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MALTATODAY 13 March 2022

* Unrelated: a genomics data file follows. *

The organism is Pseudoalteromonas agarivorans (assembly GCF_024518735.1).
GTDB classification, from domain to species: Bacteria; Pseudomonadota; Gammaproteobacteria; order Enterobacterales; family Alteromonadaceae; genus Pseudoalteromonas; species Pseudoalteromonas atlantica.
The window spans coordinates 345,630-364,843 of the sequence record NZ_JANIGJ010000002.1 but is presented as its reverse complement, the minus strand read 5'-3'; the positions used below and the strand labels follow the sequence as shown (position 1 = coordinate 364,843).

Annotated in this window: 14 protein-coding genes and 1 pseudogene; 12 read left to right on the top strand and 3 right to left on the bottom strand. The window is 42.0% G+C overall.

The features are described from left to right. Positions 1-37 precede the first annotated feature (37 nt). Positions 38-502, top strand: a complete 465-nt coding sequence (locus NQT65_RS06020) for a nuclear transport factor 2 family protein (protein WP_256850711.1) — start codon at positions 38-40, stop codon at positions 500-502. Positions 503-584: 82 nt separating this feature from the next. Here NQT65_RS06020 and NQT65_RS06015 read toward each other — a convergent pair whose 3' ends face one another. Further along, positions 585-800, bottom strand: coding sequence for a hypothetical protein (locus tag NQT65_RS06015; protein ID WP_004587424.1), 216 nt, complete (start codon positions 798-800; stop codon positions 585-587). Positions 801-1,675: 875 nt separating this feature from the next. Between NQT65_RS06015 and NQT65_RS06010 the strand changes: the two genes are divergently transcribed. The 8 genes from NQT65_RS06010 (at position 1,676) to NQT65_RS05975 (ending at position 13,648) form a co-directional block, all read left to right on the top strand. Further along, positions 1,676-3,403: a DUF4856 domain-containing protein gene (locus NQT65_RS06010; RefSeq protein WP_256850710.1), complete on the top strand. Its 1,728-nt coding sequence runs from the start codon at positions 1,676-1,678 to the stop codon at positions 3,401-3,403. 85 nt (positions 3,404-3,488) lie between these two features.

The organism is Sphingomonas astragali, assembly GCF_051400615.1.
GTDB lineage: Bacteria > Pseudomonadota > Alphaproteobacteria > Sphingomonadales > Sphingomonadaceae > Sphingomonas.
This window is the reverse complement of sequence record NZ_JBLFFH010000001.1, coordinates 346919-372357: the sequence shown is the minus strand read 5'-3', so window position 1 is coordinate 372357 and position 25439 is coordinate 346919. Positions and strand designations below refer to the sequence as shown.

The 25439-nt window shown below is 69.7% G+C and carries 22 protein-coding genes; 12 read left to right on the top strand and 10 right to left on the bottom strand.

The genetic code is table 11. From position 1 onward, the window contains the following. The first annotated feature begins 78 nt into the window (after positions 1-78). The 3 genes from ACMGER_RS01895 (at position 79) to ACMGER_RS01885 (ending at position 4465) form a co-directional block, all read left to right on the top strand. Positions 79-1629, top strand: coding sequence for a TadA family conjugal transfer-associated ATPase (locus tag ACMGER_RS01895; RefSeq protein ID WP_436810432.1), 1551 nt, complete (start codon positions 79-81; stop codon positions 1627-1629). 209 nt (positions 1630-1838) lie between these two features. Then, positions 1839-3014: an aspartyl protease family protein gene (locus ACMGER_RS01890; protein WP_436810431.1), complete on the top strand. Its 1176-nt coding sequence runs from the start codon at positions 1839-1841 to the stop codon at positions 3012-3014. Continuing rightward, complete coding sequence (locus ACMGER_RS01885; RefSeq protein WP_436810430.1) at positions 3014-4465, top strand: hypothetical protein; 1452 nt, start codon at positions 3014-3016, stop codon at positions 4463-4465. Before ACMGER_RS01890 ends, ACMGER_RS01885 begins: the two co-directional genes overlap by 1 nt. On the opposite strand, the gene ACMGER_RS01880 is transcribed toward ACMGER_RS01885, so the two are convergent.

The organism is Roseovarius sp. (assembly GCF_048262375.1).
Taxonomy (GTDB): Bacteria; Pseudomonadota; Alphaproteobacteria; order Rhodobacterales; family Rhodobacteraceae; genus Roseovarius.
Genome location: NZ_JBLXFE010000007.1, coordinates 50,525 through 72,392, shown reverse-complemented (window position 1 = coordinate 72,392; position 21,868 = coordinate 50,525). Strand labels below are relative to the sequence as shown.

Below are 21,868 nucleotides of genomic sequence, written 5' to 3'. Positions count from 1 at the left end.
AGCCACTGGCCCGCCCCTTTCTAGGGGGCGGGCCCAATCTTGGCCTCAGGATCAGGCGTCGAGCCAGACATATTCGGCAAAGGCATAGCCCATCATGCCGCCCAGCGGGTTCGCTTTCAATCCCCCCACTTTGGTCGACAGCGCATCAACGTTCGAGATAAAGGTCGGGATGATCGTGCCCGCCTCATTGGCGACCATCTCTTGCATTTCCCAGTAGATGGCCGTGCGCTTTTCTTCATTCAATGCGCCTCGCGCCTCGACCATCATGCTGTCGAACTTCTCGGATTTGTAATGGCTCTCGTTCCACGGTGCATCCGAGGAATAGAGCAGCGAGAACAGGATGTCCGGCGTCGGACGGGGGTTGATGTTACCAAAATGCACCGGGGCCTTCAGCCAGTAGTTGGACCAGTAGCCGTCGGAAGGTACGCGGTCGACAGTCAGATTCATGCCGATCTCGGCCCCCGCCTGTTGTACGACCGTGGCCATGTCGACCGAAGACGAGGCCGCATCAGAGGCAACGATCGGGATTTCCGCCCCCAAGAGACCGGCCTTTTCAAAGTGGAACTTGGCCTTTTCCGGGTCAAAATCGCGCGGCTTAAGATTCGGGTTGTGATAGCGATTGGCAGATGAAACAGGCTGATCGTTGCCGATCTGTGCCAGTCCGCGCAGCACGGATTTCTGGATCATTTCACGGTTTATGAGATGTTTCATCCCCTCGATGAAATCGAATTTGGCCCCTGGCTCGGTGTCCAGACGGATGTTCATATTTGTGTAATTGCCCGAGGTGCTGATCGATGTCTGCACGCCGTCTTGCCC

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19 Unity SUNDAY 13 MARCH 2022 PHOTO JAMES BIANCHI beach, or going out on Sun- days with my aunt and uncle. This brought some respite to what I would be experiencing on a day-to-day basis. We also had the love of my grandfather, which I treasure to this day. Other than that, as a little girl it was a cycle I thought I would never manage to break away from. Was going to university a dream that developed in time? No, no. I always wanted to go to university but I knew it was impossible for me to achieve that target. We just couldn't afford it and I had to go out to work. I remember once being on a school visit to the Univer- sity of Malta, hoping that one day I would come here too. Somehow I didn't believe that dream would materialise. I always refer to you as our own 'Florence Nightingale', taking on children and rescue animals... [Laughs] Yes, I was always taking on children who had problems – either at home or refugees, or people dealing with personal issues! I wanted to be there for them. Some stayed on for as long as 13 years; others I have adopt- ed, others know they will find me whenever they need. It also created quite a financial bur- den on me. I would have to cook and pay bills for 10 people at a time. Somehow, I managed but it became quite a chore. But there was no way I could abandon these children. Most still keep in touch with me. I was actually the first separated person to adopt in Malta, and it took the court magistrate some convincing, but I man- aged at the end. I believe that children need a strong adult's presence and I tried to fill in this role when the children who crossed my path did not have that pres- ence. What are your core beliefs? I believe in goodness. And I love doing what is right and helping others because it gives me satisfaction. To a certain degree there is an element of selfishness, but it is why most people do good things. I am al- so motivated by other peoples' pain. Let's face it: it's enjoyable to help. I am also motivated by other peoples' pain. What is so special about social work? It is the opportunity to con- nect with people. It is the satis- faction of seeing people grow. It is a profession that gives hope to so many people who are at the margins of society. What kept you going in life? Notwithstanding the difficul- ties I had to face during most of my life, such as the issues I had to tackle as I was growing up, or my broken marriage, which did not work out, and the serious and difficult prob- lems my son Jon got himself into, the struggles my daughter Abigail endured growing up, or the endless number of children needing my help, I still believe that what made me get on with life is eliminating the emotion of bitterness and anger and instead transforming that into positive energy with tangible, practical actions. How did your children feel about the fact that you shared your life with so many other children? They had no issue as far as I know. They considered them brothers and sisters. Obvi- ously, when they were going through difficult times and I was all alone trying to sort out these problems, it was very dif- ficult to manage – but I never gave up on them. How many children did you support? This is a difficult one. I cannot remember exactly but there must have been at least 15 chil- dren I was directly involved in from all walks of life, from so many different countries, backgrounds and religions. What do you think is the big- gest satisfaction in your life? I believe that seeing my chil- dren settle down, establishing themselves in the professions they are so passionate about, is what makes me happy. My achievement in life is that the people I met and who crossed my path every day made me a better person, and I hope I have contributed positively to their life. …and animals? Oh, they are of the most im- portance in my life. Why? Because they depend entirely on me. And I always go for rescue animals. I love them so much. They make me happy. Final words...? I didn't have it easy. But looking back I believe that life is what you make of it!

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